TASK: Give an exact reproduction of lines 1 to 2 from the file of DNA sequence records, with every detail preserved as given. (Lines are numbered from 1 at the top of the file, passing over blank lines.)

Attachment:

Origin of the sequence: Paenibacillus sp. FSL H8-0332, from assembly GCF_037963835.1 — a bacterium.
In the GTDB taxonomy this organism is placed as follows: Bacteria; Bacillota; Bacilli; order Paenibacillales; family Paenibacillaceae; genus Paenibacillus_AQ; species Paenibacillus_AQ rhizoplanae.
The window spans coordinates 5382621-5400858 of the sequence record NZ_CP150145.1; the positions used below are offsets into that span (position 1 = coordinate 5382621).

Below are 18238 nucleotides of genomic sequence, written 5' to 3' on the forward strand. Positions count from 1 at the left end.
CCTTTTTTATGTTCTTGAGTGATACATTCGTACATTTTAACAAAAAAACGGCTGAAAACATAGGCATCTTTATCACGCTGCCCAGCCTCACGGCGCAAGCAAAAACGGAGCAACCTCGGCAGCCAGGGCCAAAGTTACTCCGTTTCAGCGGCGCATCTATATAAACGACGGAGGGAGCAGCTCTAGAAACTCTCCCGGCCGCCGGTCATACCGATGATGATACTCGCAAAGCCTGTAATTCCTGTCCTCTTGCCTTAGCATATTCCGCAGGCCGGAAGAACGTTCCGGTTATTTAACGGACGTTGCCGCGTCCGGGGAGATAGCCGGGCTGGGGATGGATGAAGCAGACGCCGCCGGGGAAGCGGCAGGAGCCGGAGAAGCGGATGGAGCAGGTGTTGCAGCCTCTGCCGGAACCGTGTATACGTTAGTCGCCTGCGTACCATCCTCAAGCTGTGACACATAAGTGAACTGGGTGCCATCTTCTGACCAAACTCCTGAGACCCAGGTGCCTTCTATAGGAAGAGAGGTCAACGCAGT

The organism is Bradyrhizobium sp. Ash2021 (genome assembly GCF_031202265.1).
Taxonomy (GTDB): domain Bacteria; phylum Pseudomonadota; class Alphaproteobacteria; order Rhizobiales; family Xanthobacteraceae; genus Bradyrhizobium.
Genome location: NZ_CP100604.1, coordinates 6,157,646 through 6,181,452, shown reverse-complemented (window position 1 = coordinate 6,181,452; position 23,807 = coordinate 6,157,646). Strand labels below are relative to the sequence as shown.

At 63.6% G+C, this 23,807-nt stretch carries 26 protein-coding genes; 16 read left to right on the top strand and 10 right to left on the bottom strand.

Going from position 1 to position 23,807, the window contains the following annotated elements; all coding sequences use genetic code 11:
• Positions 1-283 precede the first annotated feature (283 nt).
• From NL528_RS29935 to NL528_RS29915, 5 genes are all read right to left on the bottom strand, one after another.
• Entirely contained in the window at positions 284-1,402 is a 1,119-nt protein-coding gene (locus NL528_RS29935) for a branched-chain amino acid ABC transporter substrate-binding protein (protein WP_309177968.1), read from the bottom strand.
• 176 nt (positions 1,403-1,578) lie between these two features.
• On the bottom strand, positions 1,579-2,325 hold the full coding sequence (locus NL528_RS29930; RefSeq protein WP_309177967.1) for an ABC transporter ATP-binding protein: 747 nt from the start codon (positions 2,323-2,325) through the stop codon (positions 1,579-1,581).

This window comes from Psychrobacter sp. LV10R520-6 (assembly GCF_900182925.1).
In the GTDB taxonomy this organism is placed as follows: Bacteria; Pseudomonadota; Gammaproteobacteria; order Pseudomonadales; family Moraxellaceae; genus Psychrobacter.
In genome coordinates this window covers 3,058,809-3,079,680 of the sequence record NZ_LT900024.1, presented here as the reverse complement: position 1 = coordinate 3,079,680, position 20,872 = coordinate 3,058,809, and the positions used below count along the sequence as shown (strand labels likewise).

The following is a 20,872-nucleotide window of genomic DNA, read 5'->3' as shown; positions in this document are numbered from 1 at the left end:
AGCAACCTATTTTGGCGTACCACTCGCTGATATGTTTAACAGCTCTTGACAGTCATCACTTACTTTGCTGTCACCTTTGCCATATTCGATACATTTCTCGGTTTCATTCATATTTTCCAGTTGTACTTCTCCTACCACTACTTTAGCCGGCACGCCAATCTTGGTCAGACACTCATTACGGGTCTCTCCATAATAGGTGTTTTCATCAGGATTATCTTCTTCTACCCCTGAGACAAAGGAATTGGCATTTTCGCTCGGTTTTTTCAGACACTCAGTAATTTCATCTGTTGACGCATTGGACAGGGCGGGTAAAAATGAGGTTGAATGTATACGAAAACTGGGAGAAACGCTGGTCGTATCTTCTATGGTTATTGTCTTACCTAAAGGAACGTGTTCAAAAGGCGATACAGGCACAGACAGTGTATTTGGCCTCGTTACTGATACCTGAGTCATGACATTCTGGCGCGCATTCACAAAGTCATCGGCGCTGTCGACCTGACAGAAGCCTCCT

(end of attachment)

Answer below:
Origin of the sequence: Paenibacillus sp. FSL H8-0332, from assembly GCF_037963835.1 — a bacterium.
In the GTDB taxonomy this organism is placed as follows: Bacteria; Bacillota; Bacilli; order Paenibacillales; family Paenibacillaceae; genus Paenibacillus_AQ; species Paenibacillus_AQ rhizoplanae.